In brief: Sean McManus, who had been president of CBS News and CBS Sports, will now be chairman of CBS Sports. Jeff Fager becomes chairman of CBS News, and David Rhodes, formerly of Bloomberg, becomes president of CBS News.
Full announcements after the jump.
Sean McManus, who has served as president of CBS News and Sports since 2005, has been promoted to the position of Chairman, CBS Sports. In this role, he will focus on the expanding portfolio of sports properties across all CBS Sports operations. The announcement was made today by Leslie Moonves, President and CEO of CBS Corporation.
In assuming this new position, McManus will step down from his role as President of CBS News. In a separate announcement, CBS promoted Jeff Fager, Executive Producer of 60 MINUTES, to the position of Chairman of CBS News; and David Rhodes, former head of U.S. Television for Bloomberg, to President of the News Division.
"Sports continues to grow into an ever-more important asset to CBS," said Moonves. "As we expand our operations at CBS Sports, CBS College Sports Network and in other parts of our company as well, we will require Sean's uncommon depth of knowledge of the business, his deal-making acumen and his unique and positive relationships throughout the world of sports to keep CBS on top of that game. I know all of us at CBS congratulate him on his new position as Chairman of CBS Sports."
Moonves also expressed his thanks and appreciation to McManus for his contributions at CBS News. "In Sean, we are fortunate to have an executive who is truly versatile and tireless in pursuit of quality and success," Moonves said. "While running our superb Sports Division, he has also done a terrific job steering CBS News through a period of transition and change, and the division is clearly on a better footing than it was the day he arrived. He departs this aspect of his post with CBS News boasting the #1 news program, the #1 Sunday morning broadcast and an award-winning and highly regarded evening news broadcast. I want to thank him for his leadership, and for maintaining the highest standards of journalism throughout his tenure."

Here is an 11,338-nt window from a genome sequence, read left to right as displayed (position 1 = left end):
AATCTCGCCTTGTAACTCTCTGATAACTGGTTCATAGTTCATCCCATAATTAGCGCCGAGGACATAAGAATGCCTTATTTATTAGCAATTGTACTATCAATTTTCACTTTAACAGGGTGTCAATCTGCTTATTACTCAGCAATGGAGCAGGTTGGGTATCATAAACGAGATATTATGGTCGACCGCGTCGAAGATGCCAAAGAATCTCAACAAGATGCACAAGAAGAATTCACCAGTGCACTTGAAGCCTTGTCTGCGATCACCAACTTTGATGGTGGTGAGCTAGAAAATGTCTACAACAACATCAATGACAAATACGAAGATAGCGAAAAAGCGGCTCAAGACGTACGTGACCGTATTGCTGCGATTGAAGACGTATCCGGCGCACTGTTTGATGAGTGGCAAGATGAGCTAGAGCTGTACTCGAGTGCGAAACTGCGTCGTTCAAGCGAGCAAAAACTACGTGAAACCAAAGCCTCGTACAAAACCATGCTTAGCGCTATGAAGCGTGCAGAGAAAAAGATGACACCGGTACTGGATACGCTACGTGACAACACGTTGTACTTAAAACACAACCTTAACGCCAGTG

"It has been a great honor to run CBS News," said McManus. "I'm especially pleased to leave it in the most capable hands imaginable, and proud of the fact that our division is well positioned for future success. At the same time, I am very excited about the prospect of focusing solely on the many opportunities before CBS Sports. The role of sports is an integral and growing part of our Company's success, and I look forward to working even more closely with my colleagues in CBS's cable and interactive divisions as we build on all we've accomplished. I also want to thank Leslie for giving me the opportunity to serve as President of CBS News, where I've been lucky enough to work alongside some of the most talented, dedicated and hard-working journalists in the business, and for this greater role at CBS Sports."
Sean McManus was named President, CBS Sports, in November 1996 and President, CBS News, in October 2005. He is only the second person in the industry to hold both division titles simultaneously; Roone Arledge held both at ABC from 1977-86.
As president of CBS News, McManus aggressively worked to build a strong corps of reporters and develop the next generation of CBS News correspondents. He designated and assigned key beats while also adding strong veteran correspondents to round out the group. During his tenure, CBS News won more major awards than any other network's news division, including one of electronic journalism's most prestigious honors for an innovative, division-wide news initiative that he conceived and oversaw, "CBS Reports: Children of the Recession." This months-long series of multi-platform reports on the effects of the dramatic economic downturn on America's youth won the coveted Alfred I. duPont-Columbia University Award in January 2010.
All told, the CBS News Division under McManus won three DuPont Awards, 12 Emmy Awards, four Peabody Awards and 29 RTDNA/Edward R. Murrow Awards.
During McManus' more than 14 years as President of the Division, CBS Sports has become the year-round leader in network sports television. In November 1999, he led CBS to an unprecedented landmark agreement with the NCAA that extended the Network's exclusive over-the-air broadcast rights, as well as rights to the Internet, marketing and corporate sponsorship, merchandising, licensing, cable television, radio, satellite, digital and home video to the NCAA Division I Men's Basketball Championship through 2013. The 11-year pact was the most comprehensive sports agreement in history. In April 2010, together with Moonves, he negotiated a landmark deal, partnering with Turner Broadcasting to extend the rights to the NCAA Men's Division I Basketball Championship through 2024. The $10.8 billion deal is the most extensive and far-reaching network-cable sports deal ever created.